What I am certain about is that British conscription was enacted in January 1916 and came into force in March 1916. It followed the failure of the Derby Scheme of autumn 1915 to achieve the required number of volunteers. Until then conscription had been seen as a potential last resort.

I have no knowledge of Roma emigration from Britain to Ireland. If it occurred in 1914 its purpose could not have been to evade conscription. If it occurred in 1916, then it is possible that it was influenced by a desire to evade conscription, but (1) I have never previously heard such a thesis put forward and (2) the Irish exemption from conscription applied to those ordinarily resident in Ireland, not to newcomers.

On the Irish exemption, it is was a hotly contested issue. On the one hand, there was the principle of equality for all; on the other hand, there was the knowledge that attempting to impose conscription on Irish nationalists could give vent to the kind of uprising that actually took place, in a slightly different context, a month or two later at Easter 1916. In the meantime, Ulster unionists, apparently preferring the badge of the slave, complained at being left out of conscription. In the event, Ireland was omitted from the Military Service Act 1916, but both nationalists and unionists were free, as before 1916, to volunteer, as many from both groups.did.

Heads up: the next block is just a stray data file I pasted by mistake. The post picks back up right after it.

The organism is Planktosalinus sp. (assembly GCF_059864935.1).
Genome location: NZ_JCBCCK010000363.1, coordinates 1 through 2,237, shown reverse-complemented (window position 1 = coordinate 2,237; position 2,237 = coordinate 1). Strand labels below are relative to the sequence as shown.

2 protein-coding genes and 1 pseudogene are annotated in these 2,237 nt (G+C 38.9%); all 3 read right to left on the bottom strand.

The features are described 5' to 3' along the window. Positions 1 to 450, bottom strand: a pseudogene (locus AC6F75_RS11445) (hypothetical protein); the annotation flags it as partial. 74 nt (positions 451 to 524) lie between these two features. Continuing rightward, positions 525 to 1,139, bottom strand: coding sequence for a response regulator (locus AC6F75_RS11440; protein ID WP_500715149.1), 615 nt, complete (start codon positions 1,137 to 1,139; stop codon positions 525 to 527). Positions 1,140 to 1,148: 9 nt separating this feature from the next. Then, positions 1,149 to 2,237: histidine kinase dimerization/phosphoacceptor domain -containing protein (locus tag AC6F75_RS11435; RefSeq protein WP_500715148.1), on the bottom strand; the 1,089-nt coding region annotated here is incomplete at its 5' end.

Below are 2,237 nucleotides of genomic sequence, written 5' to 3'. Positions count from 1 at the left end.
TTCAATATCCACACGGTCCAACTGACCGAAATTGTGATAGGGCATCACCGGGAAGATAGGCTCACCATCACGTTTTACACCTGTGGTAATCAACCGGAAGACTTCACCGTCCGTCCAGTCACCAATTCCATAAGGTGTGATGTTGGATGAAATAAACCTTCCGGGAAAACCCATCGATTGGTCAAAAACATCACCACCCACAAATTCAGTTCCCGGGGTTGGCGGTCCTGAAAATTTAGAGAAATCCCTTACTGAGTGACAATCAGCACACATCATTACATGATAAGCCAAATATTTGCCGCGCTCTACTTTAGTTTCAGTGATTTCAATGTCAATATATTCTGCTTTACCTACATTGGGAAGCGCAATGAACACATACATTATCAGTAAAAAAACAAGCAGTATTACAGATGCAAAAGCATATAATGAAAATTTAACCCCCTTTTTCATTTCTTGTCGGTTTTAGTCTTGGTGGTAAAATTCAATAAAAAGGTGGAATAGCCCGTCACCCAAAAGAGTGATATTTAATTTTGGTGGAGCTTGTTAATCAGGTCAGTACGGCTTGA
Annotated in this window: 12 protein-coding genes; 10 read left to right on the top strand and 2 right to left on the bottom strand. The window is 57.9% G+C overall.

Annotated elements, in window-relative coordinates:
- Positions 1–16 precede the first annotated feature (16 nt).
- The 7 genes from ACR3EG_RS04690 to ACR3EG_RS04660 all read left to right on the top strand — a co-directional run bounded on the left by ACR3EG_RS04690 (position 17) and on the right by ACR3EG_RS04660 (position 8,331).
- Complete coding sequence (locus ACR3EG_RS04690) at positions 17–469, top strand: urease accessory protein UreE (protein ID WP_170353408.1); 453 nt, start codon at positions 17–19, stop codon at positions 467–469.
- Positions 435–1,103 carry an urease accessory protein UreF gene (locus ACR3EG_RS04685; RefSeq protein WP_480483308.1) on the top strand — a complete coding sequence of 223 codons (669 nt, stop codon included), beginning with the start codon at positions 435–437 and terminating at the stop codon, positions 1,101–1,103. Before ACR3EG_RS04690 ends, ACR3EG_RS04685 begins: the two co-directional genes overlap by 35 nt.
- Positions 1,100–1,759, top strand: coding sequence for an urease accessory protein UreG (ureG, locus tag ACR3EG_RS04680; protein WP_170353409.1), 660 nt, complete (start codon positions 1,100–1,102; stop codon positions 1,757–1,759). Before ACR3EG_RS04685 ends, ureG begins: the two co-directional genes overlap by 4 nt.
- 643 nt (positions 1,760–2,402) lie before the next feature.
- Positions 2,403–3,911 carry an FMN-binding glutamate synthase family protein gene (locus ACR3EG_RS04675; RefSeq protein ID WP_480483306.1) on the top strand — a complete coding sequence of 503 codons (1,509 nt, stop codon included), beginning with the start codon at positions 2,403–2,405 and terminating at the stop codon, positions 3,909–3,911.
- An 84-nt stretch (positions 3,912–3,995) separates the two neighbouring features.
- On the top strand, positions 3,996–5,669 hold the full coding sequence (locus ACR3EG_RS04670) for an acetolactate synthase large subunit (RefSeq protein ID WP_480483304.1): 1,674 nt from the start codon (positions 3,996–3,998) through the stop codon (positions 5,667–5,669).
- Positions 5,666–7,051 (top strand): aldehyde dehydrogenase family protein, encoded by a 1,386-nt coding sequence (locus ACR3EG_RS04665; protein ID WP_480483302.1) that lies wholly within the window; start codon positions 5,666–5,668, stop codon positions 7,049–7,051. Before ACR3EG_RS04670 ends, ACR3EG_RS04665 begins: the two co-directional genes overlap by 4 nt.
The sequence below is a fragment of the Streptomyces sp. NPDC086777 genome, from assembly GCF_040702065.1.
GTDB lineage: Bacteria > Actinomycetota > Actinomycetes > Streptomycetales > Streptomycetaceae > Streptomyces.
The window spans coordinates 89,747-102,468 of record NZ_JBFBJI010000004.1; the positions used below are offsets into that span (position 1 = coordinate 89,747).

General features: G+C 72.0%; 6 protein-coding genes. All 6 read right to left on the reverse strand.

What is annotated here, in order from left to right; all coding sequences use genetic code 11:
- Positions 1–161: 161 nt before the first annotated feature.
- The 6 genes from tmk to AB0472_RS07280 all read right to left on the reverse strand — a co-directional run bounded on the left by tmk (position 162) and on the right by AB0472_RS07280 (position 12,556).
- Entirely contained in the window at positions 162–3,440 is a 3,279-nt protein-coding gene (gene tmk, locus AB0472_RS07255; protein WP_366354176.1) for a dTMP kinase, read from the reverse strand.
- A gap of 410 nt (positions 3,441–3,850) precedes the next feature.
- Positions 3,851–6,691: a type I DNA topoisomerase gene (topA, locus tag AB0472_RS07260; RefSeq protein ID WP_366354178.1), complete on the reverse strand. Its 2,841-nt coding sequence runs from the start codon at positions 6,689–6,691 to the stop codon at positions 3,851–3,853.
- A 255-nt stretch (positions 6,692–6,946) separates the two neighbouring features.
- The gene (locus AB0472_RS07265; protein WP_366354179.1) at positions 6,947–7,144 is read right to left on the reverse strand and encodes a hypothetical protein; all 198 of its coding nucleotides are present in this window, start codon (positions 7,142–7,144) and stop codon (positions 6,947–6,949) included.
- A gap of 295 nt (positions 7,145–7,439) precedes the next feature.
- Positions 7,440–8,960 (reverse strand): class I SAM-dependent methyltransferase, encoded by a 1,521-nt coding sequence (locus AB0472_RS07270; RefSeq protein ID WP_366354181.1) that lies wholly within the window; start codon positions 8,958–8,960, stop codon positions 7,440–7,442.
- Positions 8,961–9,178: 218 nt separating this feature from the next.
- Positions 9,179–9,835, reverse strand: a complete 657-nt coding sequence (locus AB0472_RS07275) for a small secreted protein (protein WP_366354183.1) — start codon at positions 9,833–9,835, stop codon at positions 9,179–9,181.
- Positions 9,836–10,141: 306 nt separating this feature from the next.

Come 1918, and ever more fodder needed for the rapacious cannons, power was taken to extend conscription to Ireland, but only as a last ditch resort. The power was never actually put into effect, as the Easter Rising had shown how the breakdown of public order could far outweigh any theoretical increase in military manpower.

Conscription itself was not the major issue for Irish nationalism, but it was a significant contributory factor. Incidentally, also, conscription was never imposed on Northern Ireland in WW2 or the post-WW2 period, again to the chagrin of some unionists.

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KGB

What I am certain about is that British conscription was enacted in January 1916 and came into force in March 1916. It followed the failure of the Derby Scheme of autumn 1915 to achieve the required number of volunteers. Until then conscription had been seen as a potential last resort.

I have no knowledge of Roma emigration from Britain to Ireland. If it occurred in 1914 its purpose could not have been to evade conscription. If it occurred in 1916, then it is possible that it was influenced by a desire to evade conscription, but (1) I have never previously heard such a thesis put forward and (2) the Irish exemption from conscription applied to those ordinarily resident in Ireland, not to newcomers.